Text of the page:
Keywords:Seasonal prediction, ENSO, CGCM
It is known that there are two flavors of ENSO events in the tropical Pacific Ocean: traditional eastern Pacific (EP) events and central Pacific (CP) events. Several studies indicated that the CP event is more difficult to predict than the EP event. Here, we assessed the difference of the seasonal predictability for two prominent types of El Nino using the coupled atmosphere-ocean general circulation model (AOGCM) MIROC5 co-developed by Atmosphere and Ocean Research Institute (AORI), National Institute for Environmental Studies (NIES), and Japan Agency for Marine-Earth Science and Technology (JAMSTEC). The spatial resolution is a horizontal triangular spectral truncation at total wave number 85 (T85) with 40 vertical layers, and eight ensemble forecast members are generated according to the protocol of the WCRP Climate-system Historical Forecast Project (CHFP). Hindcast products showed high predictability of tropical climate signals with the significant anomaly correlation coefficient skill scores, even though the ocean anomaly data assimilation is applied to the initialization process.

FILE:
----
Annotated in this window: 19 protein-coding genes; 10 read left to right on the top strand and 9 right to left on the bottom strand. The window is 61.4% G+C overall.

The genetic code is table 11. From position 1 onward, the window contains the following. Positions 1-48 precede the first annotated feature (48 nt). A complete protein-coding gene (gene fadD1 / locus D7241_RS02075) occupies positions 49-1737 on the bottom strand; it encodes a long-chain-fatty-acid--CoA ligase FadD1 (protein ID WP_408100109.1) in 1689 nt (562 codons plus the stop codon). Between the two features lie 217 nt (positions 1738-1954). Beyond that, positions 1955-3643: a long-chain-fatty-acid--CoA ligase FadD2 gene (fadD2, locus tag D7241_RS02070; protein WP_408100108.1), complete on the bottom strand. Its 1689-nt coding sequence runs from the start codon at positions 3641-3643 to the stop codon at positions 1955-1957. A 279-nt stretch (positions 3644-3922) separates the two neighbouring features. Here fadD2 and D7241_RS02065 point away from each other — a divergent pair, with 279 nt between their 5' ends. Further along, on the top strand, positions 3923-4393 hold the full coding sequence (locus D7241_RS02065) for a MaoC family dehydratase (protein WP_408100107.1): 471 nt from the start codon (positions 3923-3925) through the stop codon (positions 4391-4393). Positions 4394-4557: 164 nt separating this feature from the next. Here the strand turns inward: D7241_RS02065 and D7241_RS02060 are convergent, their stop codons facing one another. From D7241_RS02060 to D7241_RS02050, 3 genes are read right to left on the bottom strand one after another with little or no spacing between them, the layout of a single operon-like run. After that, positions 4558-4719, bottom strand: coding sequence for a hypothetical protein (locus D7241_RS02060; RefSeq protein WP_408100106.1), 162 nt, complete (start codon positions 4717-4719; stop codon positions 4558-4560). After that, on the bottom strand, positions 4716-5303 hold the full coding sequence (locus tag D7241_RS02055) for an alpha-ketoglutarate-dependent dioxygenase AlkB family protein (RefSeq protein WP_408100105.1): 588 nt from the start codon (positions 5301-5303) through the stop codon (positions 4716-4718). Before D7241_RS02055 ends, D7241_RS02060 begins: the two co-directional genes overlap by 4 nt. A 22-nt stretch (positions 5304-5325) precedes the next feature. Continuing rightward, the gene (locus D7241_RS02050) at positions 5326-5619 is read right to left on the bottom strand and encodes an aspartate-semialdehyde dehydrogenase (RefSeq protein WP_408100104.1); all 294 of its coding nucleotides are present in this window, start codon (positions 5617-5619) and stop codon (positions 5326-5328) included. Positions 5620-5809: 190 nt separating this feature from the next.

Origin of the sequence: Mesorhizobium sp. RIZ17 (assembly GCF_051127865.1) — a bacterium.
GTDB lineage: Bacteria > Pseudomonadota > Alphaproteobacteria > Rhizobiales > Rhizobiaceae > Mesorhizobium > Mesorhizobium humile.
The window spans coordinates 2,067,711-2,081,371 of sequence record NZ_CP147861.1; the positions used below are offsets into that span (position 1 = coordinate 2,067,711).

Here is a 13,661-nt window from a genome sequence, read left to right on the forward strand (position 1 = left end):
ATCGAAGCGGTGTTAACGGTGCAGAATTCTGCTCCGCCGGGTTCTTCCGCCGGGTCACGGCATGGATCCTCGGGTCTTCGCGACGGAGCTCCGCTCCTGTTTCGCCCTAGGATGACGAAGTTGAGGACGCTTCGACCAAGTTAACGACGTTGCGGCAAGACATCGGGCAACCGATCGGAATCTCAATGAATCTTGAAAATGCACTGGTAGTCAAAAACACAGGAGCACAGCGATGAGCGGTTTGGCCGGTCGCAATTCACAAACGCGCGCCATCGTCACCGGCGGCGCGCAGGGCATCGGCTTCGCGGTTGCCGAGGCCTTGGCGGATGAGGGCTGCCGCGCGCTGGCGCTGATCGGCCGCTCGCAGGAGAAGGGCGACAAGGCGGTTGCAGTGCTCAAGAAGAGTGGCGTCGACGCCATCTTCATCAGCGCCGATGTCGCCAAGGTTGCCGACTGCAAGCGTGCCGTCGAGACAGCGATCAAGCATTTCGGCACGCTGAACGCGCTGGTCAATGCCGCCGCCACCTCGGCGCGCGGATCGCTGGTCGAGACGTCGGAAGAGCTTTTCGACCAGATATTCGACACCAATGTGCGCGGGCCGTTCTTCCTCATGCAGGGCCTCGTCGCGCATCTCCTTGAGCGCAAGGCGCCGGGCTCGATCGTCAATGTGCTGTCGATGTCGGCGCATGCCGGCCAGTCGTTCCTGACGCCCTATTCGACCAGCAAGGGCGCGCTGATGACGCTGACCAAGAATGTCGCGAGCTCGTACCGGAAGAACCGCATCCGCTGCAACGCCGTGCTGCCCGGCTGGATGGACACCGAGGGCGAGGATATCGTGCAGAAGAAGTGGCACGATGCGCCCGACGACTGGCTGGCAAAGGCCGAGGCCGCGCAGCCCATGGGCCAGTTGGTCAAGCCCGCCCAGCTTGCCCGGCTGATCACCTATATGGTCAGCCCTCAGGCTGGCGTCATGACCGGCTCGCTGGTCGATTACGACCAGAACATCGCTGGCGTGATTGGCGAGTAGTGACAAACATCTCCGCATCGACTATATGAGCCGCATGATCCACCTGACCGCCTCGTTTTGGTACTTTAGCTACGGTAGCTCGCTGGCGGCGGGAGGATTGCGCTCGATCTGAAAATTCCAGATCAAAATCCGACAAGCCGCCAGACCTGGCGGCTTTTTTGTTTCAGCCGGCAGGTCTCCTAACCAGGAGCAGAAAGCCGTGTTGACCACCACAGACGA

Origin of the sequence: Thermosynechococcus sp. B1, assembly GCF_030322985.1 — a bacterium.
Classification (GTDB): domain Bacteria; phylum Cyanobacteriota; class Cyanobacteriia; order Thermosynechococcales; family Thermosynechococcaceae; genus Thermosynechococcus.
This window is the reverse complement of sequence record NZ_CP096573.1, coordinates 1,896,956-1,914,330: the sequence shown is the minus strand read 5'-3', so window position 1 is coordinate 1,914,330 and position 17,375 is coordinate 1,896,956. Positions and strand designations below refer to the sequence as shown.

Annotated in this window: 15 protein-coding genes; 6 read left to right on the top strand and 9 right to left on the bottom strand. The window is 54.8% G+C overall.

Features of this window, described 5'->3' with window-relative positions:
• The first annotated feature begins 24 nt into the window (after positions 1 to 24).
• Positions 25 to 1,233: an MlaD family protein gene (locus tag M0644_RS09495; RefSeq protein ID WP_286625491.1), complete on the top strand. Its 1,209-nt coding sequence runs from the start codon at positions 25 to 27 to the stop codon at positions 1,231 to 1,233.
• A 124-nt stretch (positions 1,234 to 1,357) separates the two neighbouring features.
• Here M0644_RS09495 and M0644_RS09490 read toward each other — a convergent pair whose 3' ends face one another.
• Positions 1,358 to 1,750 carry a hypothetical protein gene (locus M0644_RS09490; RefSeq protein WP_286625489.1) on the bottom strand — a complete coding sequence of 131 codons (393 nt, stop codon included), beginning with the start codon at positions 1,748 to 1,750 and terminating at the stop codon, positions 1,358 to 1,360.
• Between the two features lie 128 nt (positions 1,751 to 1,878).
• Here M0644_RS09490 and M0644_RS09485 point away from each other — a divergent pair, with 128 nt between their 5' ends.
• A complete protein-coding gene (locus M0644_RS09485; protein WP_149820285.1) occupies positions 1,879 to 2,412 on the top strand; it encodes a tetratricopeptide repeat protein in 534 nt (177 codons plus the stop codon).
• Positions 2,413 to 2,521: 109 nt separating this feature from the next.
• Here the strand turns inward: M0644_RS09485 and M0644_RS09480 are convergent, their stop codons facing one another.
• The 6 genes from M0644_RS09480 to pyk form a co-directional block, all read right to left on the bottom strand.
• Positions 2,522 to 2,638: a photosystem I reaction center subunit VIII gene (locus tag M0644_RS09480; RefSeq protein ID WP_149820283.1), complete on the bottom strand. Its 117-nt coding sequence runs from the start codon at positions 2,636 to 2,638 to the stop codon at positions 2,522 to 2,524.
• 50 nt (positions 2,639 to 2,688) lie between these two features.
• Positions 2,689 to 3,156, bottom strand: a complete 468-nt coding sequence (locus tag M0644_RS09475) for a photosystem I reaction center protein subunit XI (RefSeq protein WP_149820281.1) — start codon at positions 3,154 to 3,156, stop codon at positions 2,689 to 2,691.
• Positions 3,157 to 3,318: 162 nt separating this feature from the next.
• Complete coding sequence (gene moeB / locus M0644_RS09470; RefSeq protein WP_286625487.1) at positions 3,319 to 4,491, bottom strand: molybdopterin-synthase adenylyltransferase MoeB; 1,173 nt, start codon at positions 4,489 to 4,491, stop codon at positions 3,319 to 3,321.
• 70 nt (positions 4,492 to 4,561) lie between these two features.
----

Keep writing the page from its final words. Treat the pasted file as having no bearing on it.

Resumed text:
Overall, the predictable months of CP events are shorter than EP events because CP events are sensitive to atmospheric noises. Characteristics of each error growing process were also investigated.
We also developed a statistical downscaling technique using SVD analysis which is effective for rainfall prediction over the Indochina Peninsula and Australian continent.